Before all of this goes on, you are required by law to take separate courses that allow you to take paying clientele on your vessel plus hold the proper insurances all of which are extremely costly, and all before you have any clientele or income into the business to help recoup your costs.
Now that you have done all that and you are trying to find any way possible to advertise your business for free because you have just spent your life savings, your wife’s life savings, the down payment you had for a house, begged, borrowed, and stolen tens of thousands to get a suitable boat and equipment to accommodate strangers, oops I meant clients to go fishing you are all set right? NOPE WRONG.
This is the most difficult part of being a successful guide. Earning the respect of your peers. This is possibly the most important portion of becoming a successful guide. Just because you can put a few fish in your boat does not make you a good guide. If you do not have the respect of the other guides in the area that you fish in you will not last long.
Lets think about that. Especially if you are anything like me LOL. Ok lets say you get everything in place and you come to a marina and plunk your boat in the water and your ready to start taking on clients, where are your clients coming from? now you need to go and find fish, so you ask one of the other boats your tied right next to and say hey brother so where are the fish biting today? do you think his answer is going to be “? hey new guy, ya the fish were on fire at these co-ordinates xxxyyyzzz”. NO NOT A CHANCE. it will be more like this if he doesn’t just tell you F off, “hey new guy ya we caught lots about 15 miles just west of the red marker out by ZZZXXXYYY”. now excited you just got up to date information and thinking wow what a great guy. you will get up early in the morning have the gear all ready to go, your clients meet you, and you head out to what you think is going to be the best fishing grounds in the area. wondering why you are the only boat out on the water that day, you fish hard all day and nothing to show for it. you head home with your head held low with angry clients that you know will never come back. not to mention you would like to give them the trip for free but the cost of fuel to get to the spot and back and troll around all day almost broke the bank, so you have no choice but to charge the clients you just skunked.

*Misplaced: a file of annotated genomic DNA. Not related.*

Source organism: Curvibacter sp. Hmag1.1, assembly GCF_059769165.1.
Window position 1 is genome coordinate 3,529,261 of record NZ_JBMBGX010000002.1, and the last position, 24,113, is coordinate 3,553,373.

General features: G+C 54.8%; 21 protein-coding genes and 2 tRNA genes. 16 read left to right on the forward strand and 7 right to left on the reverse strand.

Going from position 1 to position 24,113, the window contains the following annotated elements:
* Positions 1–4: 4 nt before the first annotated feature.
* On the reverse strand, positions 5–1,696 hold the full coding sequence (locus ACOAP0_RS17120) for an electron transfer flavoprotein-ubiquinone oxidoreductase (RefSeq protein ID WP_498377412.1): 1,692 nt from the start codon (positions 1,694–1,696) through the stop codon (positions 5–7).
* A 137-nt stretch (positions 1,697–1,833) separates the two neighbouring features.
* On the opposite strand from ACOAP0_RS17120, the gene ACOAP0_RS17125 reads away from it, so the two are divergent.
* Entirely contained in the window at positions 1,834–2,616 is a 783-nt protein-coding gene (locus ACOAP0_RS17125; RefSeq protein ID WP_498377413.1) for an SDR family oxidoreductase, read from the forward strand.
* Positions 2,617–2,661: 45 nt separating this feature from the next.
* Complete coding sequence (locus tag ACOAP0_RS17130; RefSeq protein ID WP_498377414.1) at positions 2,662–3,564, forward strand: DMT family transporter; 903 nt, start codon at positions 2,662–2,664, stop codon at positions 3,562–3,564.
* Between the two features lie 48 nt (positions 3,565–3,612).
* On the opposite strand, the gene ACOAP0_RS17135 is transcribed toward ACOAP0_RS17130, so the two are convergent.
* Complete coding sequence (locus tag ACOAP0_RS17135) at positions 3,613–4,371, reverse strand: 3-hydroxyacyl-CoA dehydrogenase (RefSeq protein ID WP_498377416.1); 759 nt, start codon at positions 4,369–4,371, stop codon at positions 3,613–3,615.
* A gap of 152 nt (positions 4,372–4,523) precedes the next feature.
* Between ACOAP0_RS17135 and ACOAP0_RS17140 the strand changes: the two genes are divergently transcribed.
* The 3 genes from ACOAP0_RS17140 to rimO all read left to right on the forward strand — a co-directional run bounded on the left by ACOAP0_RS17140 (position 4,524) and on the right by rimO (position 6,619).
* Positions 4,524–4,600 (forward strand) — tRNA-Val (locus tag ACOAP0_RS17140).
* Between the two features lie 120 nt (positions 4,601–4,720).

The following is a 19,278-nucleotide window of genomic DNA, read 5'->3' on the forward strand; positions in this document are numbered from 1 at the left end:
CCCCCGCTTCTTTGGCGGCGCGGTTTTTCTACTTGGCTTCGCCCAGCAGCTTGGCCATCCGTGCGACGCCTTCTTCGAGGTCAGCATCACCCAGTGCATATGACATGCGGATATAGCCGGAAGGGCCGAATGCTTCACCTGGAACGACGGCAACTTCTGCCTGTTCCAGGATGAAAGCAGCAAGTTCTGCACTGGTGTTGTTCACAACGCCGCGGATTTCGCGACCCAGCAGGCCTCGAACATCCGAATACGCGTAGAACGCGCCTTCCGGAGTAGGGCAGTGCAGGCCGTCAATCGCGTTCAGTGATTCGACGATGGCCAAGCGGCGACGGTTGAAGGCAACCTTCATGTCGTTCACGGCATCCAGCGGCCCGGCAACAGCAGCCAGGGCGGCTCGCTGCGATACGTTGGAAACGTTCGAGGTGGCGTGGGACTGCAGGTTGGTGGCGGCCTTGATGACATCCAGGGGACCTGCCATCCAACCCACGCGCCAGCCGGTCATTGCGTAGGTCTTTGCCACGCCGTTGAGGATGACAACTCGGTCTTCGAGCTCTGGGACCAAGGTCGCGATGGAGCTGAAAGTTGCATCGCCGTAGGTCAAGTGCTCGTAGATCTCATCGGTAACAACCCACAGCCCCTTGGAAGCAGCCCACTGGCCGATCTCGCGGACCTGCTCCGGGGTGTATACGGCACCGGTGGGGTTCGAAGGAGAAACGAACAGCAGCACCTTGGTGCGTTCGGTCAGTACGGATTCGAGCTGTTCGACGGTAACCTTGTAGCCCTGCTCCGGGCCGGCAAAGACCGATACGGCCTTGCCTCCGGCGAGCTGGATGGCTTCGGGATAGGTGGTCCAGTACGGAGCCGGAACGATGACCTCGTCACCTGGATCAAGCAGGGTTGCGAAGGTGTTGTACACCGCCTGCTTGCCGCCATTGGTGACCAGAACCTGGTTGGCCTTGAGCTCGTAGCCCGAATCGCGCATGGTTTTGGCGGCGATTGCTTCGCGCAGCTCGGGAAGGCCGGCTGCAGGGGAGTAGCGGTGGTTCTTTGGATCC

back at the dock you talk to buddy that gave you the co-ordinates and again if he doesn’t just tell you to f-off he probably tells you “oh sorry man I heard first thing that the bite was hot somewhere else so he went there instead”. this kind of thing will probably go on for anywhere from 1 to 5 years before guys will start sharing info but you will have to earn their respect first.
While this 1 to 5 years of initiation from your peers is going on you have everyone and their dog that fishes and knows you, wanting to come out for a fishing day. when you mention the cost they look at you, laugh, and say “ok but how much for me?” LOL thinking you need to find places where the fish are you take people out for next to nothing barely covering costs and definitely not making any kind of a wage.
within the first year, “guiding” has now become more about taking a lot of friends out for a next to free day on the water and because you are a so called “guide” you no longer get to actually reel in any of the fish, you get to watch people learn your spots that you have worked like a dog to acquire and they get to reel in fish that you basically caught for them.